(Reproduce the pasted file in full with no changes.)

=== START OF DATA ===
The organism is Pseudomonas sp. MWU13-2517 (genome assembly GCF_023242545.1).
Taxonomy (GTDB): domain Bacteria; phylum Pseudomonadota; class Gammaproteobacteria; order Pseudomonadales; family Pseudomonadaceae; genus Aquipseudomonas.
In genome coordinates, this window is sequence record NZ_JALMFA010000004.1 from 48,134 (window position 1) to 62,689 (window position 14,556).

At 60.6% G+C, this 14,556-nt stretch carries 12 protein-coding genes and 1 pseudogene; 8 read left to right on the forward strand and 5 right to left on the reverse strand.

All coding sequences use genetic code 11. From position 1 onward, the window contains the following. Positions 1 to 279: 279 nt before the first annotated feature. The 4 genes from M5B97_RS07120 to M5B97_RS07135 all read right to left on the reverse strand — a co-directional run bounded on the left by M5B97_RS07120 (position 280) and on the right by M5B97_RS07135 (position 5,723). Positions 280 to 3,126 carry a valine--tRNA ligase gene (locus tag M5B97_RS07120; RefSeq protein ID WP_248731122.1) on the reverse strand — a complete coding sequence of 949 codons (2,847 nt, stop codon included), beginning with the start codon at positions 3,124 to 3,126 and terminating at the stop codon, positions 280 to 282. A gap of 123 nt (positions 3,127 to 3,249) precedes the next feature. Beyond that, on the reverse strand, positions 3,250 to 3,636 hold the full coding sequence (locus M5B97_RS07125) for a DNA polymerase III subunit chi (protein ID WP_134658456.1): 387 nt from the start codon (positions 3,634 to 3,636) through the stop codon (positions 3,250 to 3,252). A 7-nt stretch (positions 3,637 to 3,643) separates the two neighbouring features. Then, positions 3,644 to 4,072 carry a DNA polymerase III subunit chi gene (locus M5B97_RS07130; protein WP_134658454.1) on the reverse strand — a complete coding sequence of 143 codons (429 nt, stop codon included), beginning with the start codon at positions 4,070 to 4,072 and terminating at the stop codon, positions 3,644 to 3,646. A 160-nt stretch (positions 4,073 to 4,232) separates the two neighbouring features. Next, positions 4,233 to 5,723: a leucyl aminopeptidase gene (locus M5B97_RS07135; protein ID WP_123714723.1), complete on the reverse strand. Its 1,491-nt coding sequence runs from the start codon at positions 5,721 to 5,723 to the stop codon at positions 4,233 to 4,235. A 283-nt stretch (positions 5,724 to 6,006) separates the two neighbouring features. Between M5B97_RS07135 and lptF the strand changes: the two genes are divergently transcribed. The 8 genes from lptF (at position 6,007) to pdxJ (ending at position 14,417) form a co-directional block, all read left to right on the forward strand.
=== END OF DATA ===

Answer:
The organism is Pseudomonas sp. MWU13-2517 (genome assembly GCF_023242545.1).
Taxonomy (GTDB): domain Bacteria; phylum Pseudomonadota; class Gammaproteobacteria; order Pseudomonadales; family Pseudomonadaceae; genus Aquipseudomonas.
In genome coordinates, this window is sequence record NZ_JALMFA010000004.1 from 48,134 (window position 1) to 62,689 (window position 14,556).

At 60.6% G+C, this 14,556-nt stretch carries 12 protein-coding genes and 1 pseudogene; 8 read left to right on the forward strand and 5 right to left on the reverse strand.

All coding sequences use genetic code 11. From position 1 onward, the window contains the following. Positions 1 to 279: 279 nt before the first annotated feature. The 4 genes from M5B97_RS07120 to M5B97_RS07135 all read right to left on the reverse strand — a co-directional run bounded on the left by M5B97_RS07120 (position 280) and on the right by M5B97_RS07135 (position 5,723). Positions 280 to 3,126 carry a valine--tRNA ligase gene (locus tag M5B97_RS07120; RefSeq protein ID WP_248731122.1) on the reverse strand — a complete coding sequence of 949 codons (2,847 nt, stop codon included), beginning with the start codon at positions 3,124 to 3,126 and terminating at the stop codon, positions 280 to 282. A gap of 123 nt (positions 3,127 to 3,249) precedes the next feature. Beyond that, on the reverse strand, positions 3,250 to 3,636 hold the full coding sequence (locus M5B97_RS07125) for a DNA polymerase III subunit chi (protein ID WP_134658456.1): 387 nt from the start codon (positions 3,634 to 3,636) through the stop codon (positions 3,250 to 3,252). A 7-nt stretch (positions 3,637 to 3,643) separates the two neighbouring features. Then, positions 3,644 to 4,072 carry a DNA polymerase III subunit chi gene (locus M5B97_RS07130; protein WP_134658454.1) on the reverse strand — a complete coding sequence of 143 codons (429 nt, stop codon included), beginning with the start codon at positions 4,070 to 4,072 and terminating at the stop codon, positions 3,644 to 3,646. A 160-nt stretch (positions 4,073 to 4,232) separates the two neighbouring features. Next, positions 4,233 to 5,723: a leucyl aminopeptidase gene (locus M5B97_RS07135; protein ID WP_123714723.1), complete on the reverse strand. Its 1,491-nt coding sequence runs from the start codon at positions 5,721 to 5,723 to the stop codon at positions 4,233 to 4,235. A 283-nt stretch (positions 5,724 to 6,006) separates the two neighbouring features. Between M5B97_RS07135 and lptF the strand changes: the two genes are divergently transcribed. The 8 genes from lptF (at position 6,007) to pdxJ (ending at position 14,417) form a co-directional block, all read left to right on the forward strand.